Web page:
The tiny-house movement (also known as the "small-house movement") is an
Architectural and Social movement that advocates living in small homes. Typically, tiny homes are between 100 and 400 square feet. While there isn't a set standard, a tiny house rarely exceeds 500 square feet. Beyond that size, Tiny Houses at first glance are much cheaper than traditional houses. However, let’s take a closer look at the issues involved in building and living in a tiny house versus a small house.
Despite the growing enthusiasm for tiny homes, it still isn’t easy to legally build them for full-time use. Safety, efficiency, zoning laws and building codes are the main difference between a tiny house and a small home. Small homes are built to a federal HUD code and must meet state or local residential building codes. Tiny homes are built according to the Recreational Vehicle Industry Association certification standards.
With a tiny home, you’ll need to register it as an RV and figure out a place to park it. Unfortunately while some cities have loosened zoning restrictions to accommodate tiny homes, most cities don’t allow tiny homes in any locations other than RV parks.
We're not saying tiny houses have no value at all, they have their place. That said, they have limited applications and few are worth the costs, Small homes are safer, more efficient, more cost effective, and will be the most satisfying living situation for most people.
Here is a summary of why you might choose to build a Small Home:
Factory built homes are built off site in a controlled manufacturing environment. Each home is built in sections, or modules, and then transported to the site where they are installed on permanent foundations, and completed by professional installers. Approximately 80% - 90% of factory built construction takes place indoors where materials are protected from the elements and a consistent workforce assembles the home in over 25 different stations.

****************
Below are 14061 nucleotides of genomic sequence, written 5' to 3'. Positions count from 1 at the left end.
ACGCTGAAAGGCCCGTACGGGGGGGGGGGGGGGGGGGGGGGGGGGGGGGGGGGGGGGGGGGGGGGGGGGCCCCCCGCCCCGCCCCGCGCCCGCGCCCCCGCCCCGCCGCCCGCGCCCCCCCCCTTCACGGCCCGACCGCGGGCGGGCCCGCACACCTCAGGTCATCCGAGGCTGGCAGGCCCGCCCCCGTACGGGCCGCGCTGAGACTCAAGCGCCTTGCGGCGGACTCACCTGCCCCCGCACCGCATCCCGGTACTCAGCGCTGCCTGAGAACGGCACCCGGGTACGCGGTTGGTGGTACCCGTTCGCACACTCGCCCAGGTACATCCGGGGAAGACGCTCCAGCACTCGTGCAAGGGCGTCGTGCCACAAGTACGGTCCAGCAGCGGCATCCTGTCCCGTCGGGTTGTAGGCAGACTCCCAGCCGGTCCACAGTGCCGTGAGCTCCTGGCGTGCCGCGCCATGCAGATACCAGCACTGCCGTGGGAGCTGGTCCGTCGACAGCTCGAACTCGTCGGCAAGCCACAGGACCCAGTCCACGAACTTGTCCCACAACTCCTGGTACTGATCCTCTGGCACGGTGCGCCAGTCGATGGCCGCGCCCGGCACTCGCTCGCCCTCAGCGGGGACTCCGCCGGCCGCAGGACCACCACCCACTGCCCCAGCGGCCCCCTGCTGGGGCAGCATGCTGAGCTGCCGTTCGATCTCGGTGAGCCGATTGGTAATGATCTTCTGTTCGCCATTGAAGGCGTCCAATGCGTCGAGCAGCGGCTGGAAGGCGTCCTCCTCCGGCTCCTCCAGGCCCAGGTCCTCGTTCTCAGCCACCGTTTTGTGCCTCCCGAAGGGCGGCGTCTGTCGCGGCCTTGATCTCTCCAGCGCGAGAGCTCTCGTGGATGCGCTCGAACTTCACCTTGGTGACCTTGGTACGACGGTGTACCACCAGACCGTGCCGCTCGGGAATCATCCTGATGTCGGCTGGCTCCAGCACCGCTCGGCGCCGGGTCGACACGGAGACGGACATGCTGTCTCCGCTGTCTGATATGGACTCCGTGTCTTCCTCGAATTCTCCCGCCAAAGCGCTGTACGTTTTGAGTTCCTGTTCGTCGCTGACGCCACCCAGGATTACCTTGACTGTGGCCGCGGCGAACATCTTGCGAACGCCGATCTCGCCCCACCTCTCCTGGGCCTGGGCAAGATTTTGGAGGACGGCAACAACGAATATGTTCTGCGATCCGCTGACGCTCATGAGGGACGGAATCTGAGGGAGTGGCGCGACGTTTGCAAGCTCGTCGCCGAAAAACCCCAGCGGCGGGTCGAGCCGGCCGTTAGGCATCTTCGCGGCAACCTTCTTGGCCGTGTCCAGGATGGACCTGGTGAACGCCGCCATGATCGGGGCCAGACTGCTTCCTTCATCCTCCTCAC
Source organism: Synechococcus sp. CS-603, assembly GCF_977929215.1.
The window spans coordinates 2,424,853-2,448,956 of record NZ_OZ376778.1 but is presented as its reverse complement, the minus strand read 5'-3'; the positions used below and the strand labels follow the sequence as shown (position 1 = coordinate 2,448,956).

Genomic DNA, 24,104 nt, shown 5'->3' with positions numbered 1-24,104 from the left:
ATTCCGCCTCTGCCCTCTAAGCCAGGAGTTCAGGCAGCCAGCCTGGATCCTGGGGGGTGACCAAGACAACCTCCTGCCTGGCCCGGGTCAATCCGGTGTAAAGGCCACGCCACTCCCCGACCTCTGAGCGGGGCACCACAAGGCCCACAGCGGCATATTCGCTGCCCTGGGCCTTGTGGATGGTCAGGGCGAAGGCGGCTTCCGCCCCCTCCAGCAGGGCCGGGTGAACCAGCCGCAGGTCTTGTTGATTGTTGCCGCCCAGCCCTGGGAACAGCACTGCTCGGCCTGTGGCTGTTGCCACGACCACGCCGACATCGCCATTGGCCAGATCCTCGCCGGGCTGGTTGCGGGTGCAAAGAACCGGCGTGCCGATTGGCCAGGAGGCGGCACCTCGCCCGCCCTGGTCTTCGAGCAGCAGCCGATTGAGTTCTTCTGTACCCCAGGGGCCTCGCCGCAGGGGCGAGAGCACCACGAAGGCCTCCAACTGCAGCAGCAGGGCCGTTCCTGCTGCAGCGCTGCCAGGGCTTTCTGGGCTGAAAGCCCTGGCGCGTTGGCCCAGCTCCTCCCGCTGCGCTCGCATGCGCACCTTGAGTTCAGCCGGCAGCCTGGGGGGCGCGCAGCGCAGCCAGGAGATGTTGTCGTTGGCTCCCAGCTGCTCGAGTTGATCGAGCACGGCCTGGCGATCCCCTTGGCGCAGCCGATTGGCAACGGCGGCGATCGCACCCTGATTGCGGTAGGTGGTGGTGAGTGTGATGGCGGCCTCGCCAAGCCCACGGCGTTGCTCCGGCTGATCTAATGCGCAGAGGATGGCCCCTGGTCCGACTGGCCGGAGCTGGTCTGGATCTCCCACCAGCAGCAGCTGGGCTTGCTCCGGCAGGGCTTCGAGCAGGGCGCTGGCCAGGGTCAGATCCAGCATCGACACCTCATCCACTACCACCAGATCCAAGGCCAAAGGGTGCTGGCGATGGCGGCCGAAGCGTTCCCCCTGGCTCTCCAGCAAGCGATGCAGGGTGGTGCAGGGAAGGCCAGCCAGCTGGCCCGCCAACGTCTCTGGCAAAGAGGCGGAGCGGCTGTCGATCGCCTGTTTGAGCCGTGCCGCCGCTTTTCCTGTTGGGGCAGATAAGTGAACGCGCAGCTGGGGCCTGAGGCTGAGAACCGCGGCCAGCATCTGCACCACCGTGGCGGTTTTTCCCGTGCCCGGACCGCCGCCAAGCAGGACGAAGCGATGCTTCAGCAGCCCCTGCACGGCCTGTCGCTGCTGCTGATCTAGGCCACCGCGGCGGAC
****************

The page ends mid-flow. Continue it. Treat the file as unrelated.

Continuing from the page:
Do manufactured and modular homes use the same building materials as site built homes?
Yes. Both manufactured and modular homes use the same or similar building materials as site built homes. In a cut section view, you’ll see everything from roof trusses to structural floor decking and 2x4 or 2x6 exterior walls. In the ceilings you’ll primarily see blown cellulose insulation, along with fiberglass batts in the wall cavities.
What kind of features can I get in a manufactured or modular home?
Champion offers features you might not expect in factory-built housing, including numerous floor covering options, vaulted ceilings, entertainment centers, glamorous master bathrooms, state-of-the-art kitchens with stainless steel appliances, fireplaces, custom cabinetry, finished drywall, bay windows and porches just to name a few.
Where can I find information about financing a manufactured or modular home?
From pre-approval through closing, your local Champion retailer has the expertise to guide you through the financing process. They’ll be able to provide you with local and national banks, and the credit unions they have experience with and explain the different types of loan programs available.
Can I purchase homes directly from the factory?
No. The HUD code for manufactured housing requires manufacturers to sell homes through licensed retailers.
How long does it take to build a manufactured or modular home?
The modules for a home are typically completed in less than two weeks from the start of construction at the factory. Once they are shipped, they can be installed and completed within 30 to 90 days depending on the complexity of the home and the on-site work necessary. If everything goes well with the financing source you choose and the development of your land, then the process could be completed in as little as 120 days.